Hello, and welcome new subscribers,
I’ve done it! I have finished writing Witness for Wendy. Hurrah! It’s on track for a mid-October launch. Now it’s over to the beta readers in the advanced copy team, and on to the editor. Editing – Boo! If you would like to join the advanced reader team, please shout.
I’ve now started work on the next Meredith & Hodge novel. Just as Meredith thought he could relax, and Hodge thought he was behaving himself . . . but more of that next time. At the moment I’m wondering if my latest ‘what if’ character might have a role to play.
Do you ever ask yourself ‘what if?’ No? Do it now. Think about something important to you: Your partner, your job, your home, and ask some ‘what if’ questions. What if he/she had said no? What if you hadn’t gone into that bar? What if the car had broken down on that day? Where would you be now? What would you be doing?
I am a people watcher. But I’m very discreet – I hope. Even the briefest of encounters can become a dramatic snippet of someone’s life . . . in my mind. What if he’d missed that bus? What was he covering so diligently in the boot of that car? What would she do if he turned and walked away from her nagging? Why is that child wandering along the street on their own? What caused that black eye? And on, and on. I’m lucky, as now I can offload most of my theories into a story, thereby making them real. Yesterday, a mild case of road rage had me itching to write the offenders backstory.
While driving to work in a 20 MPH zone, I slowed to allow a car out of a side street and onto the main road. The gentleman waved politely and pulled into the traffic queuing ahead of us. Imagine my surprise when the car behind him shot forward and the driver shook her fist at me. She then began gesturing wildly for me to get a move on. I drove forward the few yards that I could, wondering where she thought I might be able to go. Intrigued, and inching forward in the slow-moving commuter traffic, I watched her in my rear-view mirror.
Clearly agitated, she gripped the steering wheel, all the while muttering to herself. When we finally started moving at a steady pace, she kept swerving into the cycle lane to see if she could overtake on the inside. Needless to say, every couple of hundred yards or so, an obligatory white van had bumped onto the kerb and blocked the cycle lane. Each time she saw this her hands would fly from the wheel, and she’d hold them up in disbelief, the muttering certainly now cursing. She was stuck behind me. There was no shortcut. She even beeped a cyclist, riding in the correct lane as he sped past.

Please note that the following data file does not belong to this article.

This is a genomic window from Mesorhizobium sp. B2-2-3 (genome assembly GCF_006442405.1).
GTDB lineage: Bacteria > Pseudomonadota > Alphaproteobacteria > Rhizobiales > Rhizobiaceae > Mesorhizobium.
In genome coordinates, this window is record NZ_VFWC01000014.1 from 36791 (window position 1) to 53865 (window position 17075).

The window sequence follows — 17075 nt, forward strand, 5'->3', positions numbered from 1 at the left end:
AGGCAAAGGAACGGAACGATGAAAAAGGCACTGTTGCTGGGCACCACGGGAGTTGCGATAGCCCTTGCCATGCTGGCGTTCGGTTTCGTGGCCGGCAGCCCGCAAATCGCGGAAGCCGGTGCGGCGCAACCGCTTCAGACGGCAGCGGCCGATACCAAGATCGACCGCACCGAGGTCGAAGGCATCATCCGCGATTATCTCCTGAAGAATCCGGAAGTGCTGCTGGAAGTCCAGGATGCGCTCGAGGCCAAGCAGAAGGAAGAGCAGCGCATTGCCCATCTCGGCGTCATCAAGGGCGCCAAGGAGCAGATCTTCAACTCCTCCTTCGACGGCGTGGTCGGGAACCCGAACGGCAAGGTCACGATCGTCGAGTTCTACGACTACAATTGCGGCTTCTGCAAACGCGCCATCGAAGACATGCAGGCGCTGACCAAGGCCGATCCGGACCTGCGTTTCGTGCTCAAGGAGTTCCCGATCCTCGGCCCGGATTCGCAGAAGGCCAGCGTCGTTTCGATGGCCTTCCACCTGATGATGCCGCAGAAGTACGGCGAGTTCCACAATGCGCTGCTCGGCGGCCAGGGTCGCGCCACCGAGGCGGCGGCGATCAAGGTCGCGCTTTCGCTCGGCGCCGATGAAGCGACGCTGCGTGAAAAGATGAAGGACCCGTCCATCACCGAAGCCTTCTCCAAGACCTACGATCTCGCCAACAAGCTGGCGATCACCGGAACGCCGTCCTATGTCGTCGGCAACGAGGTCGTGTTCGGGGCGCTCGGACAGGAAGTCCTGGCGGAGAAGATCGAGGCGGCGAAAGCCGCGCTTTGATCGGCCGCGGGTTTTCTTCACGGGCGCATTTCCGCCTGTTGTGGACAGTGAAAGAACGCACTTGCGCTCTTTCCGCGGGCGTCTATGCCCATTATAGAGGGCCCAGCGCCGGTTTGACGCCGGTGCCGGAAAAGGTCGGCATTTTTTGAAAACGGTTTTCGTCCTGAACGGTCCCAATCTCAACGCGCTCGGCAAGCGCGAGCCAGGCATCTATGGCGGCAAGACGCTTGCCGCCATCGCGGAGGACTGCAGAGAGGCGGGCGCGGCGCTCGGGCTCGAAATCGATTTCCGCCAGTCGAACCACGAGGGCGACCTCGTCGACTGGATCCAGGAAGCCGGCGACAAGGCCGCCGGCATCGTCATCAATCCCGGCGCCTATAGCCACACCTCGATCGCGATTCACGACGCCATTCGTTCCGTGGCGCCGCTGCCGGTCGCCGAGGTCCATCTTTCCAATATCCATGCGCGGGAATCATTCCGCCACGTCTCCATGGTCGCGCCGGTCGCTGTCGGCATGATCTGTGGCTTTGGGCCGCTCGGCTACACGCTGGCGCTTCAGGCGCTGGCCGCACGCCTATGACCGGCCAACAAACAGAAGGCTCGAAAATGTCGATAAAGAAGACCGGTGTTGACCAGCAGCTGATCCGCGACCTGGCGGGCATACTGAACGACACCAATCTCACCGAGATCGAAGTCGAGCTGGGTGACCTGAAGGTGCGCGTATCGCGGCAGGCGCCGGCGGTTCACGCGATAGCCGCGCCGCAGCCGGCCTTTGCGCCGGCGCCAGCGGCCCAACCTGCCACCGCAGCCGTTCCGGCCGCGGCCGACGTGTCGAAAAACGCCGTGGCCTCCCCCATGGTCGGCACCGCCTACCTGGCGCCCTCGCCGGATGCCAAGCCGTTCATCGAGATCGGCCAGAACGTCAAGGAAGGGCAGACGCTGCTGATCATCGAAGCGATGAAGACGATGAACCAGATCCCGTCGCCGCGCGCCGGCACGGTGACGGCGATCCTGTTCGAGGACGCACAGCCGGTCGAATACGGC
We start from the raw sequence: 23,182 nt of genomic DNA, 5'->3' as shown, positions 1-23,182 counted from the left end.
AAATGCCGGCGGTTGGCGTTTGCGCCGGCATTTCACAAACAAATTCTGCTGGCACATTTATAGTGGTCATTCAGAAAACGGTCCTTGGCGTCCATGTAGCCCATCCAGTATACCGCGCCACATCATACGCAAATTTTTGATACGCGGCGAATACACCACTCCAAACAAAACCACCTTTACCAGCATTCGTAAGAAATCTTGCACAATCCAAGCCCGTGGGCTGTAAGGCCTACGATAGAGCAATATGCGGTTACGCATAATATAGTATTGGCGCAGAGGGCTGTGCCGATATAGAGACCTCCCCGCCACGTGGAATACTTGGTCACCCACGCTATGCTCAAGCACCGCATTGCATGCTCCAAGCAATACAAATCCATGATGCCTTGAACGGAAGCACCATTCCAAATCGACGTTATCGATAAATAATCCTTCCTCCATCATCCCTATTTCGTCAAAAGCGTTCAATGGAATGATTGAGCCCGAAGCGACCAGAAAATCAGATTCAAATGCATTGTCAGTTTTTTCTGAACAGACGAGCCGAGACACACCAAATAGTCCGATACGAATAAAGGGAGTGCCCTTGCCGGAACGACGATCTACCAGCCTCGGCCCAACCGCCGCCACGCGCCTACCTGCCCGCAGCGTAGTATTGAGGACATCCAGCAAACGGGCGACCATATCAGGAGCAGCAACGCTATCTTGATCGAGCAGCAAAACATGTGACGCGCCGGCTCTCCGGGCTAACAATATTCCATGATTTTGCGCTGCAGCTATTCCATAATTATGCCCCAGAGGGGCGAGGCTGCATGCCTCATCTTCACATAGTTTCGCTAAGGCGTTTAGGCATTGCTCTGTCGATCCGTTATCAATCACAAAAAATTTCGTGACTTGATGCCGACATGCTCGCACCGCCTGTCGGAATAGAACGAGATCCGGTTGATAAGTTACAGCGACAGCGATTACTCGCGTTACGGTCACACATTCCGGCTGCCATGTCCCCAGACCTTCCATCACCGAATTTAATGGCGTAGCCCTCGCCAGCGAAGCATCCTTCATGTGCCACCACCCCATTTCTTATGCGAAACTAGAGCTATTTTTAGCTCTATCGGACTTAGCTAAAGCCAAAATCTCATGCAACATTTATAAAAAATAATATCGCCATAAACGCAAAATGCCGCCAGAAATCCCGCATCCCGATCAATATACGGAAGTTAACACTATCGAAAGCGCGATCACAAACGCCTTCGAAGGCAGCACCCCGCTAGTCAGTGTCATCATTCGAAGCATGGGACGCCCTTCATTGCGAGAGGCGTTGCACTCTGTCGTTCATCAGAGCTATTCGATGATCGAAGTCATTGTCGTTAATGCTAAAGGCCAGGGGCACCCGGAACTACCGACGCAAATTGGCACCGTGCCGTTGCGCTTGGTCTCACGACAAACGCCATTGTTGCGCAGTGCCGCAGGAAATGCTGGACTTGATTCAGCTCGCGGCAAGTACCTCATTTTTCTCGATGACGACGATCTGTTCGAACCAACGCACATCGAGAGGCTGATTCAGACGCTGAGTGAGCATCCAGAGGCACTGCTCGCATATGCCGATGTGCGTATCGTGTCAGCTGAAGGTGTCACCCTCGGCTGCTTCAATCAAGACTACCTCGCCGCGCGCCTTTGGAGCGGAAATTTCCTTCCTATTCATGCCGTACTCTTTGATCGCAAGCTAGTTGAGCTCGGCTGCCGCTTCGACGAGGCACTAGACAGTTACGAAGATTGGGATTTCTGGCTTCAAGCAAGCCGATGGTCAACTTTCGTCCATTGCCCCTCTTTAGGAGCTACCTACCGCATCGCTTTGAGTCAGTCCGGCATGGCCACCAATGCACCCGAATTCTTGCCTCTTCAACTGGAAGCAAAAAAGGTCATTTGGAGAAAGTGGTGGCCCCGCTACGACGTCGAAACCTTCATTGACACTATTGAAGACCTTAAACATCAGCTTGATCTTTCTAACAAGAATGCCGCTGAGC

I’m guessing she was in her sixties, driving an expensive estate car, and if you ignored the wild gesturing, and the obvious cursing, she looked like someone’s favourite aunt, and certainly not like a woman prone to road rage. Eventually the errant vans petered out and she saw her chance. She placed her hand on the horn, and drove up the cycle lane well over the speed limit, and took the next available turn, leaving the main road she’d been so keen to join.
What if it was an emergency? What if she didn’t get there in time? What had caused the urgency in her journey? Where was she going? Who would she meet at the other end? By the time I got to work I had at least six different scenarios, one of which will almost certainly make it into a future novel.
My reviews and recommendations have been updated here. Take a peep you might find something which takes your fancy.
I must get back to Meredith, don’t forget to shout if you would like to join the advanced reader team.